Today I am to have a phone conversation with my manager about being let go due to reduction in force. He probably will have an HR person on the line as well. What important questions do I need to ask?
I am a full time employee of the "IT Company" (not a real name). "IT Company" provides IT services to many clients. I had worked over four years for a single client, then at the end of this year my manager on the client's side refused to renew my contract for the next year. I asked my "IT Company" manager if they could place me with a different account here in Los Angeles, but he said that he would not, and that I will be on my own.
So I just want to know if there are important questions about things I may qualify for (maybe?) that I will need to ask him during final "discussion" today(like severance pay..., anything else comes to mind?)? Please advise.
I think the first important question you should ask is what is the stated reason for my termination. Also, what is the company going to say when a potential employer calls for a reference? Is the company going to say I'm eligible for rehire? Is the company going to verify dates and last position held only? Is the company going to contest unemployment?
Those are the basic questions I can think of off the top of my head.
Sorry about your employment coming to an end.
Best of luck.
There is nothing you have to ask. There are some things that might help you understand the situation and your future.
For instance, you may ask what the employer's policy is about providing references to future prospective employers. You can ask for a letter of reference, but the employer is not required to provide anything. It would be helpful to know if you are being characterized as "rehire" as opposed to "no re-hire" as that is one thing many employers will share with reference calls. Knowing what will happen will help you know what you can say to prospective employers.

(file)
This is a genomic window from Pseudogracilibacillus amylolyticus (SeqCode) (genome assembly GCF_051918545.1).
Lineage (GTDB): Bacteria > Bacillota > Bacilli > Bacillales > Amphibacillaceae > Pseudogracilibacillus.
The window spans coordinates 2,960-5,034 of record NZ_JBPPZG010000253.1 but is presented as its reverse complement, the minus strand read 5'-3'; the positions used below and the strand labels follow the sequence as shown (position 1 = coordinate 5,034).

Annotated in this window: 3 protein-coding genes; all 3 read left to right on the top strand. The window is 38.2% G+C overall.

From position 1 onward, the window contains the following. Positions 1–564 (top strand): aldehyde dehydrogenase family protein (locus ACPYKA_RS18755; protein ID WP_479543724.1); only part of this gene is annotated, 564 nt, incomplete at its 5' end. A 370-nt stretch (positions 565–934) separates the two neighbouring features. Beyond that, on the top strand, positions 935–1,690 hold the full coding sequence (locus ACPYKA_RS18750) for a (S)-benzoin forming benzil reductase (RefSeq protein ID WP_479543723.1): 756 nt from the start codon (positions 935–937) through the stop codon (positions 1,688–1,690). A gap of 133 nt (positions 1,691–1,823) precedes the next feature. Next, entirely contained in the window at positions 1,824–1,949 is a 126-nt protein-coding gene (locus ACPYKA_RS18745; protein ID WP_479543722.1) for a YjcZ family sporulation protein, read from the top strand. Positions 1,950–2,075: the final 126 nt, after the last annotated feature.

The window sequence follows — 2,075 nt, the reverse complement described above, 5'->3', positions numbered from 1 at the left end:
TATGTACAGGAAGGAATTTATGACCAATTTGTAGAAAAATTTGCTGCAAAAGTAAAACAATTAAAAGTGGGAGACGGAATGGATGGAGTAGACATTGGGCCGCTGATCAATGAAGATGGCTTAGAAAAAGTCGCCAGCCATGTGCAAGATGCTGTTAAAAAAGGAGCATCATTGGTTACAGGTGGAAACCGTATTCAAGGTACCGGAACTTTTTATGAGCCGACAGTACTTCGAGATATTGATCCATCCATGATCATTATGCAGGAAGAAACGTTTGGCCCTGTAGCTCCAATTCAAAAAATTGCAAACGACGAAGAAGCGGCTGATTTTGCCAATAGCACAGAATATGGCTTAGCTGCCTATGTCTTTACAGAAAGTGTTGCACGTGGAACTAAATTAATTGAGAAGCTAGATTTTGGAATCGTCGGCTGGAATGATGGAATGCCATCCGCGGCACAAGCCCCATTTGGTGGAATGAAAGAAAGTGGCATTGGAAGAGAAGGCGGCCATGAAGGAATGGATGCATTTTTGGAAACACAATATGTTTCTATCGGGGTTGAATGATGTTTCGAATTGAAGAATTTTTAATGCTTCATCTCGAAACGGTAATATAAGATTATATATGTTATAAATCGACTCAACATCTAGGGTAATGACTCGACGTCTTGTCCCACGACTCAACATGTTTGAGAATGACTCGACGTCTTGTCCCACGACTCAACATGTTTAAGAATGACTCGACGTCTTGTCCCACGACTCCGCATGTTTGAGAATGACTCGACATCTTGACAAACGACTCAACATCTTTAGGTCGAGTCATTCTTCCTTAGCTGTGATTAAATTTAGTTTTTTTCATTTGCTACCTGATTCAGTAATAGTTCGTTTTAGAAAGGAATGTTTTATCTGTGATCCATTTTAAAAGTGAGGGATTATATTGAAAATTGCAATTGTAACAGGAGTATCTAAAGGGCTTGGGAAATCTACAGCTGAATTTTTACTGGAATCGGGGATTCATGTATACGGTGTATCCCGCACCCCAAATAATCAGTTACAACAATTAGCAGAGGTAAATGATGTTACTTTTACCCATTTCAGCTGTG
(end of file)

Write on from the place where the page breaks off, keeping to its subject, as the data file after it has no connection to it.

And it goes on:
While you can ask if there are any reasons for the decision not to renew your contract, again, the employer has no duty to give you a reason.
One way to weed out such information is to ask if the employer intends to challenge your request for unemployment insurance benefits. The company can only challenge your rights to such benefits if it claims (1) you were not an employee, (2) you voluntary resigned, or (3) your termination was for misconduct on the job. The company is not required to tell you what its later position is going to be, but it is worth asking.
Finally, ask about compensation. When will your insurance lapse (if you have insurance), when will you receive your final paycheck (it should be given to you on your last day), and will there be any severance offered. Keep in mind that if you believe the company owes you money, if you are offered a severance agreement you will more than likely be releasing the company of any liability in exchange for the severance payment.
Good luck to you.
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I suggest asking:
1. Who made the decision that I was one of the people to be included in the reduction in force?
2. Who contributed information to that decision?
3. What were the criteria used to determine who would be included?
4. Why was I specifically included?
I hope this information is helpful to you.
Craig T. Byrnes
Disclaimer: Please be aware that I am not offering legal advice, nor forming an attorney-client relationship with you. I am not representing you, nor doing anything to protect your legal rights. If you believe that you have suffered a legal wrong, take action before any statute or limitations expires, or your right to do so may be lost forever. Good luck in your legal matter.
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